Eligible employees who have newborn or newly adopted children may get 18 weeks of funded pay at the National Minimum Wage. Full-time, part-time, casual, seasonal, contract, and self-employed workers may also be eligible.
To prepare your business for the Paid Parental Leave scheme, you can register for Centrelink Business Online Services.
Pay As You Go (PAYG) Instalments is a system for paying instalments during the income year towards your expected tax liability on your business and investment income. Your actual tax liability is worked out at the end of the income year when your annual income tax return is assessed. Your PAYG instalments for the year are credited against your assessment to determine whether you owe more tax or are owed a refund.
The ATO will contact entities and individuals who are required to pay PAYG instalments, notifying them of their instalment rate. This is calculated according to information in the last assessed income tax return.
PAYG instalments are generally paid quarterly, however some taxpayers pay two instalments a year and some have an annual instalment option. The annual instalment is a single, lump sum payment of your PAYG liability for the year. For more information see the PAYG Annual Instalment Fact Sheet. If you are not eligible to pay an annual instalment, you can pay PAYG instalments quarterly. Each quarter the ATO will send you an activity statement. The due date for lodging this and paying any amounts due will be printed on the statement. This is also the case if you choose the 2-instalment option, which applies to some primary and special professionals (eg sports professionals and authors).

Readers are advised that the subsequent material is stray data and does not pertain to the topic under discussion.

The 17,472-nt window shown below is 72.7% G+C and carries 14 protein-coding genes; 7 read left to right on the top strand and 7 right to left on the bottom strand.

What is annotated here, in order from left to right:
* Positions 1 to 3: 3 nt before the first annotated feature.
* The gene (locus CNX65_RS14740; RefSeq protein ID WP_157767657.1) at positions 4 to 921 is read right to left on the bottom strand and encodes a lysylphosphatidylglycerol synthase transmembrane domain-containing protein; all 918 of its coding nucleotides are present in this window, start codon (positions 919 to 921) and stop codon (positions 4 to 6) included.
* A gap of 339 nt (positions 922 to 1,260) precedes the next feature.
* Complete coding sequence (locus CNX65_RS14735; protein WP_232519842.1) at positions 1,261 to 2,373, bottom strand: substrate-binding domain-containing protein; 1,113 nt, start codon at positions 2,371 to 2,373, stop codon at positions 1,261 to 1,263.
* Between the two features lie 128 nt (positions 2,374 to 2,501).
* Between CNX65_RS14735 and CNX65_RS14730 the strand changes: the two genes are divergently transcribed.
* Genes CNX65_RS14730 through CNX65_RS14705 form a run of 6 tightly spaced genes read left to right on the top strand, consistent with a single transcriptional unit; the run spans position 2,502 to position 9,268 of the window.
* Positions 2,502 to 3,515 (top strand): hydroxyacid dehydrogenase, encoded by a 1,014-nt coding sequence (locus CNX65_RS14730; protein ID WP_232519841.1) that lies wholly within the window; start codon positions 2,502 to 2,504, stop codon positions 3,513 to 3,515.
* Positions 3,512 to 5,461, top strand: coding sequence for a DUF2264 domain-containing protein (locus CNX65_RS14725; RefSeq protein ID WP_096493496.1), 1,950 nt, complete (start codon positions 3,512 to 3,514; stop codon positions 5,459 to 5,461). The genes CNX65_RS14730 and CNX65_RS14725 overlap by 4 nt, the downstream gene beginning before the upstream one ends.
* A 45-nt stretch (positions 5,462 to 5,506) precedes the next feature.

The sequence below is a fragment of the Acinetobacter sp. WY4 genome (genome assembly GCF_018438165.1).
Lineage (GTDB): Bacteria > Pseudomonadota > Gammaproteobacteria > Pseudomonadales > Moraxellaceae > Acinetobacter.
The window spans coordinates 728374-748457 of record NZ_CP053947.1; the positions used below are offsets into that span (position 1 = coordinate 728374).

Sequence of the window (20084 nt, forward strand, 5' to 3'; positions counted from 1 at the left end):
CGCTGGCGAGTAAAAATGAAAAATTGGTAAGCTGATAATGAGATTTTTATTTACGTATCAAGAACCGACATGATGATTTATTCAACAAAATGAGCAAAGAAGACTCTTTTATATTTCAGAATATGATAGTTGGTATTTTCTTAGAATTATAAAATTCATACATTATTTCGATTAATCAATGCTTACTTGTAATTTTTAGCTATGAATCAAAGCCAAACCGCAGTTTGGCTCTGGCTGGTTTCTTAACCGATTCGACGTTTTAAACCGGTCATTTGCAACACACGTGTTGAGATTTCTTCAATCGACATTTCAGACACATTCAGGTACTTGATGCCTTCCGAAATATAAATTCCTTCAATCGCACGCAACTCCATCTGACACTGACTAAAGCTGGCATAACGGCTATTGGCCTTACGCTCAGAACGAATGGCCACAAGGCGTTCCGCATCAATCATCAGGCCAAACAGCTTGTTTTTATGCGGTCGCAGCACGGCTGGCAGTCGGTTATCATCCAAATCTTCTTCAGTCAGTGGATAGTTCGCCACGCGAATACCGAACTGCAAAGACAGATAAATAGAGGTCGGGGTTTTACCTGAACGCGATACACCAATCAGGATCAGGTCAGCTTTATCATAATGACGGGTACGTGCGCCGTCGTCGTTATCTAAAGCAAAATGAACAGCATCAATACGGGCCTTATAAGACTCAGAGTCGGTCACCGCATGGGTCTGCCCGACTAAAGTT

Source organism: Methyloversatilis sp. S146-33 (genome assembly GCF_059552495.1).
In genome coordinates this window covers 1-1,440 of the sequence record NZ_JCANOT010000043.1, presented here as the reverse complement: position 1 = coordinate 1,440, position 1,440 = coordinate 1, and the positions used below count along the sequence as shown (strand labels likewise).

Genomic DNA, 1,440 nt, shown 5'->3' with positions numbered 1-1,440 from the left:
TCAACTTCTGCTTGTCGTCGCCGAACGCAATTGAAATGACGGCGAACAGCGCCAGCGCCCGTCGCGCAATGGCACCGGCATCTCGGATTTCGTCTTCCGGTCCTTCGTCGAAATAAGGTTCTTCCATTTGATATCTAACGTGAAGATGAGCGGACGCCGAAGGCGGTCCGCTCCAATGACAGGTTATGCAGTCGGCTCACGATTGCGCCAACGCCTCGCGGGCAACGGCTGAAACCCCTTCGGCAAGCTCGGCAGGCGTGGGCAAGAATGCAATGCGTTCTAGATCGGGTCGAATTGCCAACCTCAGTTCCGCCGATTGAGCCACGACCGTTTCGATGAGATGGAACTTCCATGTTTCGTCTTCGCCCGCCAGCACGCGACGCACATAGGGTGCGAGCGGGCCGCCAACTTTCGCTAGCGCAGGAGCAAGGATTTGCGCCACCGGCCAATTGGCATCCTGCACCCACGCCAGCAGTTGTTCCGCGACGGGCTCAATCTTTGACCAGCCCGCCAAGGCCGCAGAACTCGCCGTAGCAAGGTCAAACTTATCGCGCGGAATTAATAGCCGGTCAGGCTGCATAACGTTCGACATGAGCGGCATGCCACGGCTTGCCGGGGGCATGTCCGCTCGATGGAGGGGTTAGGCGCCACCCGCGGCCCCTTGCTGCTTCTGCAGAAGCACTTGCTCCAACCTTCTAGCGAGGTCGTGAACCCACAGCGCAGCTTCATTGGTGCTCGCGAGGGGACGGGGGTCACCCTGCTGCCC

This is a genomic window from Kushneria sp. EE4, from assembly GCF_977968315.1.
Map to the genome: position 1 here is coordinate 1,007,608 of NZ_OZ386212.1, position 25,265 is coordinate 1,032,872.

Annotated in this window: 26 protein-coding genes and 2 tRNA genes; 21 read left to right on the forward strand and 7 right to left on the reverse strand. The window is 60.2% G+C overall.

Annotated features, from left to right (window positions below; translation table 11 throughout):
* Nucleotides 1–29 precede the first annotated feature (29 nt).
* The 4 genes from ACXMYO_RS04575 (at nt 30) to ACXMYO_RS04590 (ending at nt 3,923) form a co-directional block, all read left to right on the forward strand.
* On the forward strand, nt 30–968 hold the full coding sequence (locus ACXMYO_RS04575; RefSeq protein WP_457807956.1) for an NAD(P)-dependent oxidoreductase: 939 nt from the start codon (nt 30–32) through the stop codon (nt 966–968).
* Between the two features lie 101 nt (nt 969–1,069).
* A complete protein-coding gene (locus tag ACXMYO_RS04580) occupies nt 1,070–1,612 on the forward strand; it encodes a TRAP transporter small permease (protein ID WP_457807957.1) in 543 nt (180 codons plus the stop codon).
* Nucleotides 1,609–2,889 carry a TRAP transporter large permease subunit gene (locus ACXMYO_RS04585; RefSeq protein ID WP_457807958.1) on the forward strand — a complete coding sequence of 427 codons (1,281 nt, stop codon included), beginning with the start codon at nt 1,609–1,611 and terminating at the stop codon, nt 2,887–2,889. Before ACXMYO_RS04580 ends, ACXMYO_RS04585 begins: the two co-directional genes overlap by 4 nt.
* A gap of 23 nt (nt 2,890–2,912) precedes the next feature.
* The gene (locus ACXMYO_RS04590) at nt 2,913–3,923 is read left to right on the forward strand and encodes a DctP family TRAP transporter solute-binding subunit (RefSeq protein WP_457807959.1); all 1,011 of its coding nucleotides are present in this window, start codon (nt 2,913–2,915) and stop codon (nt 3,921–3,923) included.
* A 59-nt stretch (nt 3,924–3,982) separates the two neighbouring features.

Some entities and individuals pay an instalment amount calculated by the ATO, but most companies work out their own instalment amount based on their instalment rate multiplied by their business and investment income. The main advantage of working out your own instalment amount is that your instalments are based on your income as you earn it, instead of a projection based on your previous tax situation.
You need to withhold payment amounts:
- From payments you make to other workers (e.g. contractors)
- From payments you make to other businesses if they don’t quote their ABN to you on an invoice or another document
- From payments you make to your company directors for their service to you
- If you run your business as a company
- If you have employees
- If you pay employees from another business
If you are an employer or run a business and withhold amounts from payments, you need to:
- Register for PAYG withholding
- Determine the status of your workers (if applicable)